As child sex abuse convictions drop 45%, the number of prosecutions for child sex is more than half in just four years. Courts backlog means that victims have to wait nearly two years before cases are heard by them.

  • The number of convictions for child sexual abuse has nearly halved over the past four years. 
  • In England and Wales, prosecutions declined from 6,394 in 2016/17 down to 3,025 for 2020/21
  • Over the same period, convictions fell from 4,751 – 2,595
  • These figures were obtained under Freedom of Information Act by NSPCC

Prosecutions and convictions for child sexual abuse have fallen by around half in four years as victims are left waiting nearly two years for cases to be heard amid ‘increasingly long and distressing court delays’, research by a children’s charity suggests. 

Data from the NSPCC shows that the combined number of prosecutions in England/Wales has dropped more than half from 6,394 to 3,025 between 2016/17 and 2020/21. Meanwhile, convictions have fallen by 45% from 4,751 down to 2,595 during the same time. 

Further figures from the Ministry of Justice were provided under Freedom of Information Act. They showed that cases took longer to solve, with the average number of days between offence and completion increasing from 526 in 2017/18 to 668 by 2020/21.  

According to the charity, England and Wales saw court closures in England and Wales. This was due to a decline in court staff and an insufficient number of registered intermediaries. The charity also revealed that there has been a 57% increase of police reports on child sexual abuse over five years. 

Prosecutions and convictions for child sexual abuse have fallen by around half in four years (stock image)

In four years, the number of child sexual abuse cases and their convictions has fallen to around half (stock photo).

The NSPCC is calling on Dominic Raab to review and reverse the decline in prosecutions and convictions

Dominic Raab has been urged by NSPCC to examine and reverse the decrease in convictions and prosecutions.


Two young men who were involved in the justice system are featured by the NSPCC. 

One of the victims said, “I was sexually assaulted about a year ago.” Because I was certain that the incident wasn’t true, I reported it. The incident happened over several months, and it is now that I am being called to court to provide evidence. Just as normal was returning to life, this has been a frustrating experience. 

‘Being in court was harder than I thought – they kept asking loads of questions. Although I understand that they must do what they need to, I felt they weren’t believing me. 

“Since that time, I’ve been replaying the court proceedings over and over in my mind, trying to figure out if I was wrong. To be honest, I’m not bothered about the outcome anymore – I just want it to be over quick, and for people to stop worrying about me.’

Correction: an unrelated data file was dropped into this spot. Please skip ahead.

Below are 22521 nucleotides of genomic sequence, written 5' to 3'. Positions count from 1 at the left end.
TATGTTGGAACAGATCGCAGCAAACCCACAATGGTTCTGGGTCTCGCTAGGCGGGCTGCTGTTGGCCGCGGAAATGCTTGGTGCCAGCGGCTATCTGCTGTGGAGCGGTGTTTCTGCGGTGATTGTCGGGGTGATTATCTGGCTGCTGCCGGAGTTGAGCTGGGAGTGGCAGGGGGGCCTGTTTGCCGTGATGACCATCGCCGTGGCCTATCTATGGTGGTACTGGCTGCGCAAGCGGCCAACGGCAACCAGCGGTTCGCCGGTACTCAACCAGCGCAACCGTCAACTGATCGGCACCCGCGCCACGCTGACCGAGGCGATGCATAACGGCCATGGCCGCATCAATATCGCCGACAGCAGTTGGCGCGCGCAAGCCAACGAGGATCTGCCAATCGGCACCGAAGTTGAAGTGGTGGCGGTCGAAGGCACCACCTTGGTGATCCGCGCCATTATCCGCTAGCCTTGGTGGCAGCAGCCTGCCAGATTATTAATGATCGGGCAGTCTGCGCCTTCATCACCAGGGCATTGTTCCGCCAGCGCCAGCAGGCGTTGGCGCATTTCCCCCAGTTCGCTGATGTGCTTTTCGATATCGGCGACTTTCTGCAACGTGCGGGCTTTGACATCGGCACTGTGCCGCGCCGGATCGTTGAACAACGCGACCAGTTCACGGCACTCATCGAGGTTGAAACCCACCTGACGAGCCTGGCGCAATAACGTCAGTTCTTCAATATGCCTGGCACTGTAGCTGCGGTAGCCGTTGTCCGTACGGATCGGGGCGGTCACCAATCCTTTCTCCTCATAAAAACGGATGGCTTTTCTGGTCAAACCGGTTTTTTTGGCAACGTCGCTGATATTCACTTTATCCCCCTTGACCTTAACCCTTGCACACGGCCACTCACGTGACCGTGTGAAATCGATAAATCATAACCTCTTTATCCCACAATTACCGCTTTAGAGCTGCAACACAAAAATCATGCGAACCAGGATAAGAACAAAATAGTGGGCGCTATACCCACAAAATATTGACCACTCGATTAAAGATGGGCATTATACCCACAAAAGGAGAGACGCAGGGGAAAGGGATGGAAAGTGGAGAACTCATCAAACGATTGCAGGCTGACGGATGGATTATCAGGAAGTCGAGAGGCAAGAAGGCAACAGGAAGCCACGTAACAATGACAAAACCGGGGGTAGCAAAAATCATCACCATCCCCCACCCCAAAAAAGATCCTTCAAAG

Another stated, “Today was the first day I needed to go to court in order to provide evidence that I had been sexually assaulted last January.” If I am honest, I did not think that my case would be taken to court. The whole thing is overwhelming. 

I was using a video link so the perpetrator of my assault couldn’t view me. My mum was there with me along with a victim support officer – but I still felt so nervous the whole time. 

“I prepared my statement beforehand, but I got asked lots of questions afterward. I struggled to give detailed answers as it happened so long ago – plus I’ve blocked most of it from my mind anyway. 

The session ended early due to me struggling to talk. The staff said they would have me go back tomorrow but it was something I didn’t like to do.

Anna Edmundson (NSPCC Head of Policy and Public Affairs) said, “Young victims have suffered from unimaginable trauma. Many want to share their evidence and stop perpetrators causing more damage.”

“These numbers show that young witnesses are not being given this chance and those who go to court face long delays and insufficient support which can further traumatize them.

This is completely unacceptable.

“We ask Dominic Raab for a review of the declining prosecutions and convictions, to use Victims’ Law to address the delays that affect child sexual abuse cases passing through courts and to provide better support to young victims and witnesses.

NSPCC supports increased access to specialist sexual violence advisors, who have been trained to work with children. They also support special measures like pre-recording evidence to be used in court and intermediaries that can help children give evidence.

It is calling for a guaranteed share of the £477 million received by the Ministry of Justice in the Spending Review to tackle the backlog of child sexual abuse cases, and to ensure that a proportion of the £185 million funding for Independent Sexual Violence Advisers pays for ‘a significant number’ who are trained to work with children.

NSPCC is also calling for an increase in funding to child houses, which are centres that house a variety of specialists such as social workers and police officers.

Crown Prosecution Service spokeswoman said that child sexual abuse cases are among our most complex, sensitive and difficult cases. These cases are handled by specially-trained prosecutors who work closely with police officers to create the strongest possible case that meets our legal requirements.

“The last year has seen an increase in prosecuted cases by 22 percent, most of which result in a conviction.

‘We acknowledge, however, that there is still more work to be done in order to increase cases getting to court. CPS works with Government partners to resolve the challenges related to a case being brought to trial.

According to the CPS, 4,347 people were charged with child sexual abuse offenses between July 2020 and June 2021. The conviction rate was 84.2%.

In the period July 2019 to June 2020, 3,556 cases were successfully prosecuted, which resulted in an 84.4% rate of convictions.